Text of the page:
The Perfect Symmetry of Wes Anderson’s Movies

Video essay­ist Kog­o­na­da pre­vi­ous­ly made some bril­liant obser­va­tions about the visu­al obses­sions of some of cinema’s great­est for­mal­ists. Stan­ley Kubrick, as Kog­o­na­da ele­gant­ly points out, com­pos­es most of his shots using one-point per­spec­tive. Once called out, it becomes a motif that’s real­ly hard to ignore. Yasu­jiro Ozu – a direc­tor who has more cin­e­mat­ic eccen­tric­i­ties than just about any oth­er major direc­tor – had a fas­ci­na­tion with win­dows, door­ways and cor­ri­dors.

For his lat­est essay, Kog­o­na­da takes on per­haps film’s most famous for­mal­ist work­ing today – Wes Ander­son. As you can see from the video above, Ander­son loves to com­pose his shots with per­fect sym­me­try. From his break­out hit Rush­more, to his stop-motion ani­mat­ed movie The Fan­tas­tic Mr. Fox, to his most recent movie The Grand Budapest Hotel, Ander­son con­sis­tent­ly orga­nizes the ele­ments in his frame so that the most impor­tant thing is smack in the mid­dle.

Direc­tors are taught in film school to avoid sym­me­try as it feels stagey. An asym­met­ri­cal­ly framed shot has a nat­ur­al visu­al dynamism to it. It also makes for a more seam­less edit to the next shot, espe­cial­ly if that shot is anoth­er asym­met­ri­cal­ly framed shot. But if you’ve watched any­thing by Ander­son, you know that seem­ing stagey has nev­er been one of his con­cerns. Instead, Ander­son has devel­oped his own quirky, imme­di­ate­ly iden­ti­fi­able visu­al style.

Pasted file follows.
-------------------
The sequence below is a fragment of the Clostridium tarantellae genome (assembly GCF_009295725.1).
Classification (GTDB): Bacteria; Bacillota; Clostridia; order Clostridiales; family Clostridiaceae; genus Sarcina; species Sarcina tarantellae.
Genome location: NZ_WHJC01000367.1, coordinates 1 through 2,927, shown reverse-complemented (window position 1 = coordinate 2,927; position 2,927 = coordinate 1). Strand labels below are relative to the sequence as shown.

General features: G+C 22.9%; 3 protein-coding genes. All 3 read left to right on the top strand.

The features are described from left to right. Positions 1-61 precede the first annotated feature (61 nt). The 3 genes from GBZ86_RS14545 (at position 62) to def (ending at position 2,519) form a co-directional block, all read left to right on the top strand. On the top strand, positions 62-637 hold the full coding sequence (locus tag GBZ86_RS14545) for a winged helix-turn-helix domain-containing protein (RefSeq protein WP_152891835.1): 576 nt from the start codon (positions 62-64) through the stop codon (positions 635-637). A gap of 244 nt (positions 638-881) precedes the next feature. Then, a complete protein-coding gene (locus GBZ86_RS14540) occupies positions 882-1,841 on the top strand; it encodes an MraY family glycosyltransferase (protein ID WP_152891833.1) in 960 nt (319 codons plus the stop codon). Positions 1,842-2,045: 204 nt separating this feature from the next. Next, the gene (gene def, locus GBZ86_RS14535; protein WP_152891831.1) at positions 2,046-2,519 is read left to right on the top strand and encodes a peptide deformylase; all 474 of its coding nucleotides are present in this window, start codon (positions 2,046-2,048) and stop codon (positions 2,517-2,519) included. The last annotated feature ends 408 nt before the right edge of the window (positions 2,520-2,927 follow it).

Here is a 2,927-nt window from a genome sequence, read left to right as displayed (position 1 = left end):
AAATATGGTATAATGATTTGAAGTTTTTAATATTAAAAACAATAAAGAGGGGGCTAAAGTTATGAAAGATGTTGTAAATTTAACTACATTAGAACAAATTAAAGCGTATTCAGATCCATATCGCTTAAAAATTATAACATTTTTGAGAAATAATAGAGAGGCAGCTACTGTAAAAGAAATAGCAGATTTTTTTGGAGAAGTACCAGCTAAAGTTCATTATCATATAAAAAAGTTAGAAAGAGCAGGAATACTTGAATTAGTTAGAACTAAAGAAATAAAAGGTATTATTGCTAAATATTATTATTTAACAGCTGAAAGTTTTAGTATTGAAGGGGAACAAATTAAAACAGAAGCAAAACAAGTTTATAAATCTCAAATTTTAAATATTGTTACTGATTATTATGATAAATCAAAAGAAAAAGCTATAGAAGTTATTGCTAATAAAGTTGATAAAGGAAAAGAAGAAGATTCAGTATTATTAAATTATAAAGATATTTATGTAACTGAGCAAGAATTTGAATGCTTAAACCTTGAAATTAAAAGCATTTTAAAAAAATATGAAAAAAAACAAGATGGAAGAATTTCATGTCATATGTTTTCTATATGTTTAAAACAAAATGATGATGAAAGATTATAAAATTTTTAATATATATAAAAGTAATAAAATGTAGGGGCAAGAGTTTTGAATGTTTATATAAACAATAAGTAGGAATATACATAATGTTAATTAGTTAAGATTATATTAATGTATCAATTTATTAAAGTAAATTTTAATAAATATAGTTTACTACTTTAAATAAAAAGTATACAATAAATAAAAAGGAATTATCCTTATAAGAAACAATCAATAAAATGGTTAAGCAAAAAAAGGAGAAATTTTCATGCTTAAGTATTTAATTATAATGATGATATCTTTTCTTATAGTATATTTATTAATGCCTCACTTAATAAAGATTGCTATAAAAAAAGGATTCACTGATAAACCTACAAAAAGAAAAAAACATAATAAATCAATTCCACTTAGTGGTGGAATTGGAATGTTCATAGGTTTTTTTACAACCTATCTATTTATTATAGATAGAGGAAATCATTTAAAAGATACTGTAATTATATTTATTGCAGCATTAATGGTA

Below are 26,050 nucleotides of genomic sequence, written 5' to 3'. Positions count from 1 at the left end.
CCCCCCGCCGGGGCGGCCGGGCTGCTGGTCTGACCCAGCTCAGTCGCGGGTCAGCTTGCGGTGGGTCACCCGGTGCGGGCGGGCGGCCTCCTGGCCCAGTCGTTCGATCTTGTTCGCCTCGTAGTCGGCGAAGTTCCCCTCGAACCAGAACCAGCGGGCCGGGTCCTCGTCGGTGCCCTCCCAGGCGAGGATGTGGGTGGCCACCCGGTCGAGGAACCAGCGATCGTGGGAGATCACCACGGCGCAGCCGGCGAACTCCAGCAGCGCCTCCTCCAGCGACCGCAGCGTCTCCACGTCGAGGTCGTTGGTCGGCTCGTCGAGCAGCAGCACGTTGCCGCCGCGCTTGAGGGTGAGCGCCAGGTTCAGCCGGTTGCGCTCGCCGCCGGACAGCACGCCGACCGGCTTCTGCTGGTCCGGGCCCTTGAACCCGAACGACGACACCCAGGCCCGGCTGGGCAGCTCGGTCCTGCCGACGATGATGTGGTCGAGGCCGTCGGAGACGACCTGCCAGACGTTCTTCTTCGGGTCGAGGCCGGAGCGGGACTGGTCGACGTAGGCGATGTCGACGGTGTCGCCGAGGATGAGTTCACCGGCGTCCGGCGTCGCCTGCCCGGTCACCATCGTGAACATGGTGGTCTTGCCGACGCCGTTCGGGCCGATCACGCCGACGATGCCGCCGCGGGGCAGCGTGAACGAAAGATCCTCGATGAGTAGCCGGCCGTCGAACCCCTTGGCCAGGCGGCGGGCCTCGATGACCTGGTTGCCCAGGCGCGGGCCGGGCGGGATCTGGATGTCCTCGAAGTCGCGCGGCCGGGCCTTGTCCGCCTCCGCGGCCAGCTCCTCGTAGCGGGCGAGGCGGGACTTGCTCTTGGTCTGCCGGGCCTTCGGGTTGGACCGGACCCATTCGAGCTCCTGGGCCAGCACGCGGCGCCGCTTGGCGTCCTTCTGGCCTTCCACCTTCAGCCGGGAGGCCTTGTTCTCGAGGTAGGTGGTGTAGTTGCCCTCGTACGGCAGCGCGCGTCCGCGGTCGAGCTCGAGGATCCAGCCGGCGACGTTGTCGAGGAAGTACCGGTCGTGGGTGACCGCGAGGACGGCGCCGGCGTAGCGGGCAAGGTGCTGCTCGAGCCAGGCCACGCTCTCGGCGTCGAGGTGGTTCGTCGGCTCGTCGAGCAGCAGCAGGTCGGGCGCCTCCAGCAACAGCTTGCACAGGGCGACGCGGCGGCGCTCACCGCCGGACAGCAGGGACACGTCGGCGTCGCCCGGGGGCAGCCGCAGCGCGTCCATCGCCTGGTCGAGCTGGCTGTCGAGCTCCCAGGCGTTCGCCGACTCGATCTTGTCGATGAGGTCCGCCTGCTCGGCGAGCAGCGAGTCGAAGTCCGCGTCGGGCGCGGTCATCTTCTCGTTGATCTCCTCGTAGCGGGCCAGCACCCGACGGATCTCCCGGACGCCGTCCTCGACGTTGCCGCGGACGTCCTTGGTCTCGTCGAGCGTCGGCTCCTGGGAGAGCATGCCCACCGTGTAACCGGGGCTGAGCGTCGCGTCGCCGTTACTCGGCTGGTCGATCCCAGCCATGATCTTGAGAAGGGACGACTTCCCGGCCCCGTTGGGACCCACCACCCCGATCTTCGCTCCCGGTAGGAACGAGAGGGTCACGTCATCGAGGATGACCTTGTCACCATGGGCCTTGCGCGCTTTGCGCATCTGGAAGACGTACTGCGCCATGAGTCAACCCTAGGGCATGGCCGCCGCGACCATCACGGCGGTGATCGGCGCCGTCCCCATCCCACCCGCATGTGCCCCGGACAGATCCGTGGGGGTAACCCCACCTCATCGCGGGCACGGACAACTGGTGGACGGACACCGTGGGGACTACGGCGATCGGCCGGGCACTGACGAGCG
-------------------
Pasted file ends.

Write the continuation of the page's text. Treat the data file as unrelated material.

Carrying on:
When crit­ics com­plained about Ozu’s pro­cliv­i­ty for essen­tial­ly mak­ing the same movie over and over again, he famous­ly respond­ed by say­ing, “I only know how to make tofu. I can make fried tofu, boiled tofu, stuffed tofu. Cut­lets and oth­er fan­cy stuff, that’s for oth­er direc­tors.” Ander­son would prob­a­bly not con­sid­er him­self a tofu mak­er, but he would most like­ly appre­ci­ate Ozu’s sen­ti­ment.

Check out anoth­er Kog­o­na­da essay below about Anderson’s ten­den­cy for com­pos­ing shots from direct­ly over­head.

Relat­ed Con­tent:

Watch 7 New Video Essays on Wes Anderson’s Films: Rush­more, The Roy­al Tenen­baums & More

Wes Anderson’s Favorite Films: Moon­struck, Rosemary’s Baby, and Luis Buñuel’s The Exter­mi­nat­ing Angel

Watch Wes Anderson’s Charm­ing New Short Film, Castel­lo Cav­al­can­ti, Star­ring Jason Schwartz­man

Wes Anderson’s First Short Film: The Black-and-White, Jazz-Scored Bot­tle Rock­et (1992)

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Comments (2)
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  • Paul says:

    Ander­son, whose writ­ing I often enjoy, has made me not want to watch any more of his movies with this non­sense. It dri­ves me out of mind in about three min­utes. So thanks for that, Wes.

  • Will says:

    Ummm. There’s very lit­tle actu­al per­fect sym­me­try in that video though. There’s the odd shot that has a sym­met­ri­cal object in the cen­tre of the frame, but almost all of the time this is framed by asym­me­try.

    The video is actu­al­ly miss­ing a line — demark­ing the top third of the frame. If it was there, you’d see what Ander­son is actu­al­ly doing is fol­low­ing the rule of thirds in the hor­i­zon­tal plane, while break­ing it in the ver­ti­cal plane.

    There’s also some nice gold­en ratio action thrown in as well.

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